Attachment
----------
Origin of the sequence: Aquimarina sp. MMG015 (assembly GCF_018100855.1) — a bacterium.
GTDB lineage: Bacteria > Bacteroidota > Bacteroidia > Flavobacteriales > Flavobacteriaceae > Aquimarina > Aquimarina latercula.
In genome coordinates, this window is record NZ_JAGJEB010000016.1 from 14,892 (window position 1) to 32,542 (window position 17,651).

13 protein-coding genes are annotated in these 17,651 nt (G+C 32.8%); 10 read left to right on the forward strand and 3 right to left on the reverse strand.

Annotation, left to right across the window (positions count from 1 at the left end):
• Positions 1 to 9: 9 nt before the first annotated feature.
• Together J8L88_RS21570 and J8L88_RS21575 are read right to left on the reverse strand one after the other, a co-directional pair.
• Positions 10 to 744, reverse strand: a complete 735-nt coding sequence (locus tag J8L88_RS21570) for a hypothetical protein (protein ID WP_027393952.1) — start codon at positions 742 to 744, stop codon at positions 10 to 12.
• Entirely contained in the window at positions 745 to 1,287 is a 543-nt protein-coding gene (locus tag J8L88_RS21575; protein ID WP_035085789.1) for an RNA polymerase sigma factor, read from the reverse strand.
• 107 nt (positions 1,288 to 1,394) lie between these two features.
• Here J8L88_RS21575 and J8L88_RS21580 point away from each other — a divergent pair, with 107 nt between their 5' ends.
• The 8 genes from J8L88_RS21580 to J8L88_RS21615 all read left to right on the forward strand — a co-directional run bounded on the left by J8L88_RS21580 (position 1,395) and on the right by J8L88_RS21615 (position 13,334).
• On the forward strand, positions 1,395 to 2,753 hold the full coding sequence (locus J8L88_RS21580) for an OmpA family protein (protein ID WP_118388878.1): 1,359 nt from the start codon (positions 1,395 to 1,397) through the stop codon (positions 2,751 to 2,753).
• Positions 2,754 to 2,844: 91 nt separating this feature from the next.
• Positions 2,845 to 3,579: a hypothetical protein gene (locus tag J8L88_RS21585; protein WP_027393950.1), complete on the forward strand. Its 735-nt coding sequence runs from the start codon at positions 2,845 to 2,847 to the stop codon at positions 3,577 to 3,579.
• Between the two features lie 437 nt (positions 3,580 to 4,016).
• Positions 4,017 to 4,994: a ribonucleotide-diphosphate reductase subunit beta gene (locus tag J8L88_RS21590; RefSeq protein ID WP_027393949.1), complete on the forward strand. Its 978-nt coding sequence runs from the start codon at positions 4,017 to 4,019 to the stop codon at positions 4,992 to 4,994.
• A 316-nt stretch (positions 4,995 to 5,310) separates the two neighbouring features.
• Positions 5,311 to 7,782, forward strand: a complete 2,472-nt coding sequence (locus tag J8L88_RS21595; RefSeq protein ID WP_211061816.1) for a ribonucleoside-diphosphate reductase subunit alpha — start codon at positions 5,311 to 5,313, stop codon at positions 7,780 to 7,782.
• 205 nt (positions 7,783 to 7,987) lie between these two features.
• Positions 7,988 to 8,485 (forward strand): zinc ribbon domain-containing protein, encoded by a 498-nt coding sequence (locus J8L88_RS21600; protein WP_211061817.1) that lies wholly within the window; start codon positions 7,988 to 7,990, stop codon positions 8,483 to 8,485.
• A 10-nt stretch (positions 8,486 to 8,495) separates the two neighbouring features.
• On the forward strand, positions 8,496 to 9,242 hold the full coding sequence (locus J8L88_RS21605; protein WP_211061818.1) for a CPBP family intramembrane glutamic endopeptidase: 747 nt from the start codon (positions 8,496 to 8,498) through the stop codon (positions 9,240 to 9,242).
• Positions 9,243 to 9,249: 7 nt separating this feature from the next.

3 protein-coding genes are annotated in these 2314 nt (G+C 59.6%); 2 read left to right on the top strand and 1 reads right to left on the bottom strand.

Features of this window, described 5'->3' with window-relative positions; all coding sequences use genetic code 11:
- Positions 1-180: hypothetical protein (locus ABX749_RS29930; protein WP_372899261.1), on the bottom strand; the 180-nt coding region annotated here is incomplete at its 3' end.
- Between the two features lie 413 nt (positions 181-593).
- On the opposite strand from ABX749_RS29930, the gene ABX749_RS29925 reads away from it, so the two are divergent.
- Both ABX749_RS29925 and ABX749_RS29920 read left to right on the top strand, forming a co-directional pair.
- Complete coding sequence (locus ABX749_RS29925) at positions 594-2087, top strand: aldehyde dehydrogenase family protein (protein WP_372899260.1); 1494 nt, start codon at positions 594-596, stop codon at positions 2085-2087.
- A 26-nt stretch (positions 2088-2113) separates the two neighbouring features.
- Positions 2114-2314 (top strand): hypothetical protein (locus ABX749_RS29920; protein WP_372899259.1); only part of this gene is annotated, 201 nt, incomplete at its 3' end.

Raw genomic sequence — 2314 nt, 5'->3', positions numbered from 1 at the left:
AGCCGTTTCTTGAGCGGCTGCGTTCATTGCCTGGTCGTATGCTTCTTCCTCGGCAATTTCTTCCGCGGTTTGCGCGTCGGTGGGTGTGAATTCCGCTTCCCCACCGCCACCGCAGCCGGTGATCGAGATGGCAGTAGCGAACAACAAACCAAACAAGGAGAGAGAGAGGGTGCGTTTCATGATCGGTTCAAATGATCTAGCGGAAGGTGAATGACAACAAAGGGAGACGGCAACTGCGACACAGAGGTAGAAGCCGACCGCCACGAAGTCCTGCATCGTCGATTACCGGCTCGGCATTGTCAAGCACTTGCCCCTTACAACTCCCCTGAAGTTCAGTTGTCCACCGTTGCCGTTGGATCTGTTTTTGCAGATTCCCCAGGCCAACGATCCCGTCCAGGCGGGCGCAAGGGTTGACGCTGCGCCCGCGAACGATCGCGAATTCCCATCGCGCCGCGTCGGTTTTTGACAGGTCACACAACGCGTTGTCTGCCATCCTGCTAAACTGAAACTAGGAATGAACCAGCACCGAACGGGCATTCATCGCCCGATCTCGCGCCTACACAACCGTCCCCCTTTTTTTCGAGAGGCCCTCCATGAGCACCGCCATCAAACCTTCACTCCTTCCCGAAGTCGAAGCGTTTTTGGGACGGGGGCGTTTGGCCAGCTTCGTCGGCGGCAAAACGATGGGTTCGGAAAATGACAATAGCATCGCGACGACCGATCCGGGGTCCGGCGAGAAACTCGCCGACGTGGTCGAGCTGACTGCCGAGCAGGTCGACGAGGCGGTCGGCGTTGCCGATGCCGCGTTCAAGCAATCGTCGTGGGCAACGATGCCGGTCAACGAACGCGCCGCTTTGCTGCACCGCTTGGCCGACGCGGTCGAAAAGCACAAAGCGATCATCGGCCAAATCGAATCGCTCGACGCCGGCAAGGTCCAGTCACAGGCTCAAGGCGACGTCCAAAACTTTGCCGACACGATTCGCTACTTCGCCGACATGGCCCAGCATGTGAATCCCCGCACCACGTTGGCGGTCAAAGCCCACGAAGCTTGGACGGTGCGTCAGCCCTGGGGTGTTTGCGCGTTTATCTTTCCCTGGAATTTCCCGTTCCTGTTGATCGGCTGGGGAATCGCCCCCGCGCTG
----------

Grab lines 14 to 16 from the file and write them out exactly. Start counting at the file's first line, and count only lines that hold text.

• Positions 2,754 to 2,844: 91 nt separating this feature from the next.
• Positions 2,845 to 3,579: a hypothetical protein gene (locus tag J8L88_RS21585; protein WP_027393950.1), complete on the forward strand. Its 735-nt coding sequence runs from the start codon at positions 2,845 to 2,847 to the stop codon at positions 3,577 to 3,579.
• Between the two features lie 437 nt (positions 3,580 to 4,016).